selling that much harder than it was five years ago. Understanding where you
fit into that spectrum. Do you consider selling to be harder or easier than it was five years ago? If you think it was easier- if you think it’s easier now that’s great, but if you’re finding it harder what is actually making it harder? Dig into that and then try to identify how can you solve some of those challenges on your own and get around
some of those issues. Number six, it’s only
somewhat more difficult to get in front of new prospects than it was five years ago. This is really interesting because I hear salespeople complain about how it’s so hard to get in
front of prospects these days because they don’t answer their phones and they don’t even
respond to emails anymore, but what we actually found was that 54% salespeople thought it was harder or much harder to get
in front of prospects than it was five years ago. And so what we’re seeing
is it’s only a slight majority of salespeople
that feel this way. And so it does give us pause to realize that you know what, yes, maybe prospects are
answering their phones less and maybe prospects are less inclined to respond to an email than they were five years ago, but there are so many tools out there that enable us to get
in front of prospects that you know what, the
world of getting in front of prospects isn’t
necessarily that much harder. It’s only a little bit more tricky. And so that just means that we have to be a little bit sharper. We need to be using
those cutting edge tools and we need to make sure that we’re still getting in front
of as many prospects as we need to get in front of in order to achieve our sales goals. Number seven, the phone is
still our best tool in selling. 41.2% of salespeople said that the phone is the most effective sales
tool at their disposal. This is a piece of data that
I did not expect to see. This was simply not a response I expected. I expected to people to
say that email was better or LinkedIn or social media or something, but I think this is real wake-up call for all of us. Is that, you know what? There are so many tools at our disposal. But you know what, the
phone still really works. We still need to use the phone as a way to get in front of prospects, to connect with prospects
and to sell to prospects. It’s such a reminder in a world that is so dominated by conversations
about social media and email and marketing automation that you know what,
the phone really works. So don’t forget about it. Number eight, the vast
majority of salespeople barely ask for referrals. This one really hurts me because what we found was the 57.9% of salespeople ask for fewer than one referral a month! Less then one referral a month! And in fact, 40.4% report
rarely ever asking. This is really, really, upsetting to me because you know what, it’s one of the easiest
ways to grow your business. And yet, so few people
are really doing it. In fact, what we found is that only 18.6% of salespeople actually are asking pretty much every single
person they’re in front of. And this is something that I have been teaching people
for years to be doing. Is that we want to be
asking for introductions or referrals as often as we possibly can. And yet, very few people
are actually doing it. And what I see this is is
this is a huge opportunity for those salespeople who
want to up their game. Ask for more referrals and introductions than you ever have before. There’s only 18.6% of people
are actually doing it. Get out there. Ask for more of those referrals, because you know what, there’s no downside to asking. There’s only upside and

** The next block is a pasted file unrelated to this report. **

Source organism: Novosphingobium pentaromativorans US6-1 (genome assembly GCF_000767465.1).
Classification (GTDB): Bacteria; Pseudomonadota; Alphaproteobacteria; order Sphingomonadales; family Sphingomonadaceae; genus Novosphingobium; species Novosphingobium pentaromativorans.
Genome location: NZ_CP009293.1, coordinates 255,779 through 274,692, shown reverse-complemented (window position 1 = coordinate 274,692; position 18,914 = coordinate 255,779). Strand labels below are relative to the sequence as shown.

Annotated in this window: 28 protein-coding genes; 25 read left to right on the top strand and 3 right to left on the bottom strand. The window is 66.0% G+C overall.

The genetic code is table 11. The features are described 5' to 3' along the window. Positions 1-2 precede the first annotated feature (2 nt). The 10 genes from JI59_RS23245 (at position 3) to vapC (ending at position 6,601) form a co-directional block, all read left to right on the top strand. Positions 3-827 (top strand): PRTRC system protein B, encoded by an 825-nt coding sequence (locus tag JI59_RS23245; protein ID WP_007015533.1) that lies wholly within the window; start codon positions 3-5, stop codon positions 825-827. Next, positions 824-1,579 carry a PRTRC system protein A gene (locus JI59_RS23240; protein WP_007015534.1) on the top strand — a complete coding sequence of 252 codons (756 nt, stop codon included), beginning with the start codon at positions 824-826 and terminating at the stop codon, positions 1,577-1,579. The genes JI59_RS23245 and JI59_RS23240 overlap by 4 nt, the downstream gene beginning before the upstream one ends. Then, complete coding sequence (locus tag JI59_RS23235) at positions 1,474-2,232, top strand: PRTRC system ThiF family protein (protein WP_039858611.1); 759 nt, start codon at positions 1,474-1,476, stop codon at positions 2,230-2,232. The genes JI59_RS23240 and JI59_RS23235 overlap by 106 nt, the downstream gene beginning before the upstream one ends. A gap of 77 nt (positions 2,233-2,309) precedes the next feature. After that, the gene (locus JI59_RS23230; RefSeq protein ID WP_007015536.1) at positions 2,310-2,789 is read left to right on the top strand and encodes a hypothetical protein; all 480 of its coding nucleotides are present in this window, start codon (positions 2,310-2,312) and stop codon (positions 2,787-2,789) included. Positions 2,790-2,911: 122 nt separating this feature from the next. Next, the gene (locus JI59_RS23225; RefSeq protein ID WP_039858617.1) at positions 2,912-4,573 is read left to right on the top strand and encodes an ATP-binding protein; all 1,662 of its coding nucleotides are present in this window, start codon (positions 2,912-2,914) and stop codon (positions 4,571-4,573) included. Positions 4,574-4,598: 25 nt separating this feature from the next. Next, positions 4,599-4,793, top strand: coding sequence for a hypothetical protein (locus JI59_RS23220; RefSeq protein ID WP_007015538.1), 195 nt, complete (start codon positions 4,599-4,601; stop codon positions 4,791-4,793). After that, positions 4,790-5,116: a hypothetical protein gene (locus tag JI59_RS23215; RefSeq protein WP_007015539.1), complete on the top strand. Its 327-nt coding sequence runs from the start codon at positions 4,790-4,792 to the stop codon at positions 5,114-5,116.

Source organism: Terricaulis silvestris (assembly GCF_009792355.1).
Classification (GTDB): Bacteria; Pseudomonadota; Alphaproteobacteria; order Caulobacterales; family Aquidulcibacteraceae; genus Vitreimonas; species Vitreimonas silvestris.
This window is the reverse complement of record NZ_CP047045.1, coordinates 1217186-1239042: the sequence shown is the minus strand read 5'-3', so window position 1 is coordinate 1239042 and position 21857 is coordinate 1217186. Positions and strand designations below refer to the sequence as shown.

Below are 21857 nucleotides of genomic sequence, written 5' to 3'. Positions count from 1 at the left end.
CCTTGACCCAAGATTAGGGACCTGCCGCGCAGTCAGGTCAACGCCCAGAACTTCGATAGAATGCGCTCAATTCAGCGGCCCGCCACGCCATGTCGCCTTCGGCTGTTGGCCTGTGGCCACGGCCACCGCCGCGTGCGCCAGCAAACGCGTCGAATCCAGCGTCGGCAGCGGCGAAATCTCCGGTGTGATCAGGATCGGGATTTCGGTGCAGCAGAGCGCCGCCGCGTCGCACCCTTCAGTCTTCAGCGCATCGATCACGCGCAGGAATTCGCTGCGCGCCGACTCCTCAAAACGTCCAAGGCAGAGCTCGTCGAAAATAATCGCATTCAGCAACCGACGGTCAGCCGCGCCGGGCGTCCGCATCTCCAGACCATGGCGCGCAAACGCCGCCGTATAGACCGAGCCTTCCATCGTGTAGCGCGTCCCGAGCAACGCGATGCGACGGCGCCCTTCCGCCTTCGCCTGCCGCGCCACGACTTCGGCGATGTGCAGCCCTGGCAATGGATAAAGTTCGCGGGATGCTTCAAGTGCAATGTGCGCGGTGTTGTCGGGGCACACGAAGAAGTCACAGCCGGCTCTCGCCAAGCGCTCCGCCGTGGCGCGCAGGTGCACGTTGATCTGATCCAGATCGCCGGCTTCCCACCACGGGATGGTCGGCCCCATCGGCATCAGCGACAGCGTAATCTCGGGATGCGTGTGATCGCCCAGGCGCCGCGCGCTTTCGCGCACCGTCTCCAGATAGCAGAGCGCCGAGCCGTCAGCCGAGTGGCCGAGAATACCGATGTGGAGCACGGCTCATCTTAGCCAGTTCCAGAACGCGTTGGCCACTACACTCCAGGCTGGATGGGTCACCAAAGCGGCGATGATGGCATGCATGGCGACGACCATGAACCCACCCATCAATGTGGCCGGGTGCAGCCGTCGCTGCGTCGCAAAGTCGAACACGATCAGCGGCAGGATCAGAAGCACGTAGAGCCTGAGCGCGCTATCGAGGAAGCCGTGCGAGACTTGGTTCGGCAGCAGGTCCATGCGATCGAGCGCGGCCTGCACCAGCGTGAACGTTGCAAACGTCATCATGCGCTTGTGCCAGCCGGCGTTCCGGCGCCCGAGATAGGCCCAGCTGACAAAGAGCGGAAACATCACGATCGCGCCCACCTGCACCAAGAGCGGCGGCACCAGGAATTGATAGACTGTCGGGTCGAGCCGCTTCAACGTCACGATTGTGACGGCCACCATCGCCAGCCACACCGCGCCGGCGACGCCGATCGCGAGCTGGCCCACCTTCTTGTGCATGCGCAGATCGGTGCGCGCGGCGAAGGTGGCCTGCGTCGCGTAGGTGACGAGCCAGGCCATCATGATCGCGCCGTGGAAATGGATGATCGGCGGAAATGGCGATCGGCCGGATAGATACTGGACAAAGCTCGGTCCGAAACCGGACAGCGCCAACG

you will get more business. Number nine, most salespeople
do not love their job. I was pretty taken aback by
this piece of information. That only 17.6% of salespeople rated their job
satisfaction as outstanding. That’s a pretty low number and it’s sad to me that I’ve
dedicated my whole life to helping salespeople be more effective, more successful, and yet only a small
sliver are actually saying you know what, I love what I do. My work really fulfills me. It is outstanding. 47.1% rated their job as just good. This is really a place where I’ve decided I can see some of- more of where my life’s
mission needs to be poured into because I want to see more people feeling really good about their job. And now I know that I can’t control all aspects of your job
and you can’t control all aspects of whether you love your job. You could have a boss who’s just a complete jugglehead and
you can’t control that, but there are many things
that we can control to make sure that we do get a higher level of job satisfaction. And we want to make sure that we’re following through on that. As you’ll see shortly, there’s a strong correlation with job satisfaction and the amount of sales activity that we’re doing. So, there are going to be things that we can be doing to
take control of our selling to ensure that we feel
better about our job than really ever before. Number 10, those salespeople
who spend more time on sales related activities
enjoy their job more. So I gave you a little
teaser and here it is. People who spend three hours or less on sales related activities have an overall job satisfaction level
about 3.45 out of five. So 3.45 out of five. While people who spend four or more hours a day on sales related activities actually have a job satisfaction
of 3.8 out of five. That’s a huge difference when you really break it down. And it’s really statistically significant. And so, what we can take from this is that the salespeople who are really doing the sales activity are more likely to just be successful and as a result of that success they are having higher degrees of job satisfaction. Now I know that my data
wonks are gonna say, well we don’t know that
with 100% confidence. No, of course we don’t know
that with 100% confidence, but logically that is
what we see happening. Is that people who are
doing the sales activity are having more success and thus feel better about their job. My challenge to you is make yourself more successful. Follow through with that activity and the data shows you’re going to have a higher degree